I didn’t want to deal with ugly approximations, and of course post^n Newtonian expansions in the literature are only for Schwarzschild coordinates so I decided to solve the problem exactly. Various people told me that it was impossible or unreasonable. In fact the calculation was horrendous, with hundreds and hundreds of terms. I used a symbolic calculus calculation engine, MAXIMA, which has the essential advantage over its competition that it is free.
Eventually I did manage to solve the geodesic problem exactly, both for Schwarzschild and Painleve coordinates. This is the first result in the paper; these are (6) and (7). The second result was that, in GP coordinates, the exact form can be written as only a few terms, each as powers of the radius.
At long distances r>>1, and low velocities v<<1, the Einstein result approximates the Newtonian. Writing Einstein’s result as a sum over powers of the radius is an invitation to figure out which of these terms have been tested by various tests of general relativity. So the next natural step is to figure out which terms are needed for compatibility with these experimental results. My paper does this, but only for the deflection of light. I’d have done more but I was only aware of the essay contest a few days before the deadline.
Gravity as a Flux of Gravitons
Finally, Newton’s gravity can be explained as being due to a flux of gravitons: Each massive object emits these in all directions and they shoot off in all various directions at an infinite speed. At a distance r, they are spread out over the surface , of the sphere with radius r. This accounts for the decrease in strength of the gravitational field proportional to 1/r^2. But Einstein’s theory gives a correction to this law; what does this say about how the flux of gravitons interacts with itself?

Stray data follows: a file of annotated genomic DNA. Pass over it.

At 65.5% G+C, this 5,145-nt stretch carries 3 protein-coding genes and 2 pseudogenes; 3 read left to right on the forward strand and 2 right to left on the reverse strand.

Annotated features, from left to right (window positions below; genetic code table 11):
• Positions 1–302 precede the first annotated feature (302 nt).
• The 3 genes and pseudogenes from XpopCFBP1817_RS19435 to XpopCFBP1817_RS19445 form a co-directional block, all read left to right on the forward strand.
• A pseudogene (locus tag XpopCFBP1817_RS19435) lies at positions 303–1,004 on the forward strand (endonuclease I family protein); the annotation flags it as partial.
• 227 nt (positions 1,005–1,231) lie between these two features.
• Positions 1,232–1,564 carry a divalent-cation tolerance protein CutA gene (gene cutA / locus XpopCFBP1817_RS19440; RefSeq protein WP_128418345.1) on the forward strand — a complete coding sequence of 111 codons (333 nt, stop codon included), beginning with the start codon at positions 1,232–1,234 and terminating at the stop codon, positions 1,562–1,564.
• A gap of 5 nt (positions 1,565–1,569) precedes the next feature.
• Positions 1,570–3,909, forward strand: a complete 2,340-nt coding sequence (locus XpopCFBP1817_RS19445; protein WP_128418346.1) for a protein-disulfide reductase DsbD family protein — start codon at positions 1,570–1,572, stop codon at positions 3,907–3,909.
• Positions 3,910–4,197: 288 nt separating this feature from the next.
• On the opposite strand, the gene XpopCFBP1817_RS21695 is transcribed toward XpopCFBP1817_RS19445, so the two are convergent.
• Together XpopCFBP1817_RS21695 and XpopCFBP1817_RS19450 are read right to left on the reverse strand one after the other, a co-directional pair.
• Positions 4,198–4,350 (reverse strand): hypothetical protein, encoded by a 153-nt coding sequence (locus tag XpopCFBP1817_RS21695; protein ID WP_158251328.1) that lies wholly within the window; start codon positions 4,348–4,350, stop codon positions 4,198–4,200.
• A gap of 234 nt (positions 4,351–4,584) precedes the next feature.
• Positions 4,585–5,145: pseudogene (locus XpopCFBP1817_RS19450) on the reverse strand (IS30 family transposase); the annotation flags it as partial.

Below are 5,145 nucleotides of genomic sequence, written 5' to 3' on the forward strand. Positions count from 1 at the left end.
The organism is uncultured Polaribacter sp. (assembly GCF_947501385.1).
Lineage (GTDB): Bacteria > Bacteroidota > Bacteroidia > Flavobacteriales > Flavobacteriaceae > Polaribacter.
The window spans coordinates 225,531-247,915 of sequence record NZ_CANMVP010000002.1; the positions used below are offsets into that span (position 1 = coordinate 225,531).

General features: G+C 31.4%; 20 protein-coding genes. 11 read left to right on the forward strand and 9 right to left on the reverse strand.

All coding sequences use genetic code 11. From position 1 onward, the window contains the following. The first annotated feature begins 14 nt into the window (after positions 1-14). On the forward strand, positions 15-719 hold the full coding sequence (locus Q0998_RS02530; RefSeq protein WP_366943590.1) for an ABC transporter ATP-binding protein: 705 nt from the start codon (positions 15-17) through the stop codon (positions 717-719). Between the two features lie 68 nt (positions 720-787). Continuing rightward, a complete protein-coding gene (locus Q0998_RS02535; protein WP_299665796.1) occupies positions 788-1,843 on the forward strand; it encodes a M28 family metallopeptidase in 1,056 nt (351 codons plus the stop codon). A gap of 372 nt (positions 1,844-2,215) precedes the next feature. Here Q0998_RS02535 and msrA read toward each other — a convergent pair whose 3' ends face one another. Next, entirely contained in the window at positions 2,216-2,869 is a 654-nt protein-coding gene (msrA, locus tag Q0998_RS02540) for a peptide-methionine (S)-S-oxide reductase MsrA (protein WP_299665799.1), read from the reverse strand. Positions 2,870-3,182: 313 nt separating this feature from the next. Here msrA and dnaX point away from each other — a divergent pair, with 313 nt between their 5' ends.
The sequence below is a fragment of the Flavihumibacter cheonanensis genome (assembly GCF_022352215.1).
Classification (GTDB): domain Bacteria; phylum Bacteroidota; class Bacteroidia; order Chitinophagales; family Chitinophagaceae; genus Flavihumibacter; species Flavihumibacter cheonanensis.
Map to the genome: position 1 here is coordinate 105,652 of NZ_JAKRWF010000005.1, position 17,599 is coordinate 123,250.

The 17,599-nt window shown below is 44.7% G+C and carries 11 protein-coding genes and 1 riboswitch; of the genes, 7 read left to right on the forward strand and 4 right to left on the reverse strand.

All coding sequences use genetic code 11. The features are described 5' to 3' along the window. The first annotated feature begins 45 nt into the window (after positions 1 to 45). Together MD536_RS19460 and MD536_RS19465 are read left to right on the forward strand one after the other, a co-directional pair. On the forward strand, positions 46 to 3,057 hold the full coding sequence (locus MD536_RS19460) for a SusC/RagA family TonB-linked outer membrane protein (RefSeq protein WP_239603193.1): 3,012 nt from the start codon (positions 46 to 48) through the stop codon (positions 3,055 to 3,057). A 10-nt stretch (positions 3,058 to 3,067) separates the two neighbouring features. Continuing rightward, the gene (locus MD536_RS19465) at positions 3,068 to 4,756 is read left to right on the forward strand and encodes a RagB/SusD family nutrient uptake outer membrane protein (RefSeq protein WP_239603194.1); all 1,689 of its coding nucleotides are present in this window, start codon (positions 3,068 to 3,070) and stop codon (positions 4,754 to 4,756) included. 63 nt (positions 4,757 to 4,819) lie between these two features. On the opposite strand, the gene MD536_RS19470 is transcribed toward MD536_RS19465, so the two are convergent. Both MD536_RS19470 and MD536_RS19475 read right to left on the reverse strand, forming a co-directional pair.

The first thing to note is that in Einstein’s theory, gravity waves move at speed c. In a graviton theory of Einstein’s gravity, one would naturally suppose that the speed of the gravitons is also c. But this is a local speed limit; in practice it will depend on the choice of coordinates. For GP coordinates, the (maximum) speed of light near the gravitating source is always higher than it is far away. (Note that for Schwarzschild coordinates, light slow down near the event horizon and never exceeds the speed of light far away.)
The reason the speed of the gravitons is important is that if the test body is moving with respect to the graviton flux, the speed of the graviton flux will change how much flux is seen by the test mass. For example, if the flux is moving at speed v, then the amount of flux seen by a test particle moving this speed in the same direction as the flux will be reduced to zero. A way to avoid the issue completely is to look at situations where the speed of the gravitons doesn’t matter. This happens if the test particle is not moving; the “gravitostatic” situation.
The fourth point of the paper is a computation of the gravitostatic attraction of gravity in Schwarzschild and GP coordinates. The result shows that if gravity is interpreted as due to a flux of gravitons, then that flux becomes stronger with distance. (That is, when integrated over the surface area of the sphere, the amount of flux increases with the radius.) So in the final part of the paper I showed that the amount of increase in flux is proportional to the square of the flux density. This is compatible with a theory of gravity where the graviton flux interacts with itself. Think “dark energy.”
Anyway, I had hopes that the paper would win a prize, but I guess I can understand why it has to go through peer review; it has a lot of calculations that need verifying.